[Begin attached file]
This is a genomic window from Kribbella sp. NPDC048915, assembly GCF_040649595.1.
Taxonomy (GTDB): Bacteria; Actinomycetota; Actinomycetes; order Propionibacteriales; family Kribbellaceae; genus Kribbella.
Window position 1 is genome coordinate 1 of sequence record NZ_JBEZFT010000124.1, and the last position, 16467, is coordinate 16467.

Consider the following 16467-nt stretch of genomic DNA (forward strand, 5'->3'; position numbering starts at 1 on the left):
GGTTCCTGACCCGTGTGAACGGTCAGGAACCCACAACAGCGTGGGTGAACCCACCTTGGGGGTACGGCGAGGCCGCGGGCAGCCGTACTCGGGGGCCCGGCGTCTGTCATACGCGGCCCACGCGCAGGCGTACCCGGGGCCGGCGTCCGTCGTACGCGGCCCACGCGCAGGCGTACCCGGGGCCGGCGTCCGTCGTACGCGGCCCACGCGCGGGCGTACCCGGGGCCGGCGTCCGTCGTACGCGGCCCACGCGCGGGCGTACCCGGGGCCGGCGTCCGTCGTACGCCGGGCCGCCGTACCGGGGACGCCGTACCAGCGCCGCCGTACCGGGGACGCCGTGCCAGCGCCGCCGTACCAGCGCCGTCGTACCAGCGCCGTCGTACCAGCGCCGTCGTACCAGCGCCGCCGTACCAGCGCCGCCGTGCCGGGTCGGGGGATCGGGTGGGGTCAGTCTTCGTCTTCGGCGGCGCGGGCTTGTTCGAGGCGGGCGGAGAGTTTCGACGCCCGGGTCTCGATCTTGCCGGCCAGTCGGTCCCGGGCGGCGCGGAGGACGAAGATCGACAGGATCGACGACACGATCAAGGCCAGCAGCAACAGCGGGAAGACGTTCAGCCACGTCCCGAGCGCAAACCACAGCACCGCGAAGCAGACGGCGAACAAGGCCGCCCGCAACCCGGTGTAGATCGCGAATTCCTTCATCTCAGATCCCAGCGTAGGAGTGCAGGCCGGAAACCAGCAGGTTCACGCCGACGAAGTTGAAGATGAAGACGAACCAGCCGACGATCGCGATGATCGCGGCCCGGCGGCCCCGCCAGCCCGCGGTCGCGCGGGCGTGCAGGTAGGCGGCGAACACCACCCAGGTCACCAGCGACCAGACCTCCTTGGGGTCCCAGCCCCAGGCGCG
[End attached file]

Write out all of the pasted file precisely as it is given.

This is a genomic window from Kribbella sp. NPDC048915, assembly GCF_040649595.1.
Taxonomy (GTDB): Bacteria; Actinomycetota; Actinomycetes; order Propionibacteriales; family Kribbellaceae; genus Kribbella.
Window position 1 is genome coordinate 1 of sequence record NZ_JBEZFT010000124.1, and the last position, 16467, is coordinate 16467.

Consider the following 16467-nt stretch of genomic DNA (forward strand, 5'->3'; position numbering starts at 1 on the left):
GGTTCCTGACCCGTGTGAACGGTCAGGAACCCACAACAGCGTGGGTGAACCCACCTTGGGGGTACGGCGAGGCCGCGGGCAGCCGTACTCGGGGGCCCGGCGTCTGTCATACGCGGCCCACGCGCAGGCGTACCCGGGGCCGGCGTCCGTCGTACGCGGCCCACGCGCAGGCGTACCCGGGGCCGGCGTCCGTCGTACGCGGCCCACGCGCGGGCGTACCCGGGGCCGGCGTCCGTCGTACGCGGCCCACGCGCGGGCGTACCCGGGGCCGGCGTCCGTCGTACGCCGGGCCGCCGTACCGGGGACGCCGTACCAGCGCCGCCGTACCGGGGACGCCGTGCCAGCGCCGCCGTACCAGCGCCGTCGTACCAGCGCCGTCGTACCAGCGCCGTCGTACCAGCGCCGCCGTACCAGCGCCGCCGTGCCGGGTCGGGGGATCGGGTGGGGTCAGTCTTCGTCTTCGGCGGCGCGGGCTTGTTCGAGGCGGGCGGAGAGTTTCGACGCCCGGGTCTCGATCTTGCCGGCCAGTCGGTCCCGGGCGGCGCGGAGGACGAAGATCGACAGGATCGACGACACGATCAAGGCCAGCAGCAACAGCGGGAAGACGTTCAGCCACGTCCCGAGCGCAAACCACAGCACCGCGAAGCAGACGGCGAACAAGGCCGCCCGCAACCCGGTGTAGATCGCGAATTCCTTCATCTCAGATCCCAGCGTAGGAGTGCAGGCCGGAAACCAGCAGGTTCACGCCGACGAAGTTGAAGATGAAGACGAACCAGCCGACGATCGCGATGATCGCGGCCCGGCGGCCCCGCCAGCCCGCGGTCGCGCGGGCGTGCAGGTAGGCGGCGAACACCACCCAGGTCACCAGCGACCAGACCTCCTTGGGGTCCCAGCCCCAGGCGCG